-Tony Cermak, days before his landslide victory over Thompson to become Mayor
Depression ExecutiveFinally, in the Mayor’s election of 1931, Tony Cermak crushed the bloated, press-crucified Thompson in the largest landslide in Chicago history. ‘Big Bill’ was done forever. Boss Cermak had finally taken over City Hall. He commandeered a change in that vessel’s public service that was unequaled, working sixteen-hour days and leaving no stone unturned in public worth nor trust. He cut, he fought, and he pleaded to save his city from financial Armageddon. On the horizon, the election of Democrat Franklin Delano Roosevelt signaled a change in the fortunes of Chicago and America.
The repeal of Prohibition was gaining strength each month throughout the country’s legislatures and the end of the Volstead Act was near. Chicago Mayor Tony Cermak led the charge, knowing the change and FDR’s election meant mighty things to the American people.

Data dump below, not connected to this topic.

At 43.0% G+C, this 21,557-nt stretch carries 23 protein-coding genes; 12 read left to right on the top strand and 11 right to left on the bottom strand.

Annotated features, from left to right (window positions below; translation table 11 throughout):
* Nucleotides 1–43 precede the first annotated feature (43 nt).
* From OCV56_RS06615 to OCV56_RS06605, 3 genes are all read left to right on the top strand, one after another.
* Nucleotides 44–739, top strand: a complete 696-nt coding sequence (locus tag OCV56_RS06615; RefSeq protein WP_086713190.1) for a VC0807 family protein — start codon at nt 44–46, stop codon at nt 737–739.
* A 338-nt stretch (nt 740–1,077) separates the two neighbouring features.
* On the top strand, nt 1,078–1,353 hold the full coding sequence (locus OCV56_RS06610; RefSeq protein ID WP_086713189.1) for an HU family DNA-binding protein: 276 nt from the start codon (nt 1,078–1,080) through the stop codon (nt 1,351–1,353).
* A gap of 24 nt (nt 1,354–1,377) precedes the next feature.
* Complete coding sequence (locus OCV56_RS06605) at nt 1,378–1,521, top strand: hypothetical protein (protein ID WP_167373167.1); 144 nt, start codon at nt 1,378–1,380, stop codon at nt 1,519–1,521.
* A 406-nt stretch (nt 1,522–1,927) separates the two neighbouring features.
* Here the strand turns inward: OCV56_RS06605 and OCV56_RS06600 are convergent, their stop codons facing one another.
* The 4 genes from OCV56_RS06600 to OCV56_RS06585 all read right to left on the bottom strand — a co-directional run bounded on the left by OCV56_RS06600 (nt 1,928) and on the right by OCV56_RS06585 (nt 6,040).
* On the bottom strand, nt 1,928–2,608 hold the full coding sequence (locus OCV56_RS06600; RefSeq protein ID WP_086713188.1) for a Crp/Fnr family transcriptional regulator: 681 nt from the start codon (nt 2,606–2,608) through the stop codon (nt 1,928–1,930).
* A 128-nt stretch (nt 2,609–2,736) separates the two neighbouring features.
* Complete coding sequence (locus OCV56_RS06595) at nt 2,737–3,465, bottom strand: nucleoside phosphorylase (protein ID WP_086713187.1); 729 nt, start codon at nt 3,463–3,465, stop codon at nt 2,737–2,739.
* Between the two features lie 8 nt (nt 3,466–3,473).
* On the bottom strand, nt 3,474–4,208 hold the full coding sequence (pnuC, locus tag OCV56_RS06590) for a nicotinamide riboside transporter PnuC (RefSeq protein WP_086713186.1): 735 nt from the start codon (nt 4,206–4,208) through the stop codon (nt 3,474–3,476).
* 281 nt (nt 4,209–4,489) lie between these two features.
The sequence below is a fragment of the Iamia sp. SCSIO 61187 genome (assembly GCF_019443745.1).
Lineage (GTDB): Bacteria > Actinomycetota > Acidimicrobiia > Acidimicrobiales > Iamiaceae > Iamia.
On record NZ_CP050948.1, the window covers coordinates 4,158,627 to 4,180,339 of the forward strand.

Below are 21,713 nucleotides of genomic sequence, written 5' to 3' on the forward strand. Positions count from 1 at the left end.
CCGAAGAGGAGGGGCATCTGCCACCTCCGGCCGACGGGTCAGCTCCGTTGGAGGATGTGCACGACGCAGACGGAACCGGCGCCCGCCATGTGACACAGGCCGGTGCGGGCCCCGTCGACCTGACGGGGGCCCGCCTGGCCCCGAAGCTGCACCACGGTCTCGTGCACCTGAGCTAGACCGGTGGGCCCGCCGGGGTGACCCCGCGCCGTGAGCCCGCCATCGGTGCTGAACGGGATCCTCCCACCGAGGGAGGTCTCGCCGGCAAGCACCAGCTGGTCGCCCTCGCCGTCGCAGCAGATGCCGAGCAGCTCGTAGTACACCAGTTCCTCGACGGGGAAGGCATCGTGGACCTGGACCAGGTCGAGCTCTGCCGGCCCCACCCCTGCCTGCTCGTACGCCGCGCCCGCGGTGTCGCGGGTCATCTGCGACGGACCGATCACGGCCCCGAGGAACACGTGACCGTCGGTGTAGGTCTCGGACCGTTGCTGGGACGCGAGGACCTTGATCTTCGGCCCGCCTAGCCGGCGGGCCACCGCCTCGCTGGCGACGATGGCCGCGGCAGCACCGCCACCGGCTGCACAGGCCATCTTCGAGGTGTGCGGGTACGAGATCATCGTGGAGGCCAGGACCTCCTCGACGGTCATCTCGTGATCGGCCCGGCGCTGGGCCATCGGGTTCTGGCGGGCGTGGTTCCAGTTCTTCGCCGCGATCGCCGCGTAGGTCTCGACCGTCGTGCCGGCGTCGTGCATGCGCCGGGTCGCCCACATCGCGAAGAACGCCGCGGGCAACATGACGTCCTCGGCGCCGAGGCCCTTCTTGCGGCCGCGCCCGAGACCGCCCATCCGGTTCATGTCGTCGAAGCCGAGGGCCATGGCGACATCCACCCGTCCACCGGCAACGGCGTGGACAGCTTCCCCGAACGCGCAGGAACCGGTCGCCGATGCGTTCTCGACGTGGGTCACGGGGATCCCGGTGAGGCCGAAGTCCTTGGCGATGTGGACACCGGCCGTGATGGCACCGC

However, upon a trip to Florida to petition the President-election about federal aid to the city, the coin of fortune fell on it’s dark side at Mayor Cermak’s feet. An angry and confused immigrant attempted to kill FDR and shot Cermak instead. The end of the story of Tony Cermak had come quickly, and tragically, to an end. The city mourned the loss of it’s greatest statesman, it’s hardest worker, and the man who made Chicago his life.
Our MayorAnton Cermak left Chicago as the greatest example of a working-class city in the history of the world. Just weeks after his death, the people of Chicago spearheaded the final repeal of the 18th Amendment. Prohibition was over. A month later, they welcomed citizens from all over the globe to witness ‘A Century Of Progress‘ in the Chicago World’s Fair of 1933.
Mayor Cermak’s legacy was felt most intimately on the streets of the city he had devoted his life to and the place he loved the most, Chicago. In this true American city, Cermak was a true American. An immigrant, a worker, and a leader. Upon his death, his city remembered him as their greatest benefactor, a champion of public service and civic pride.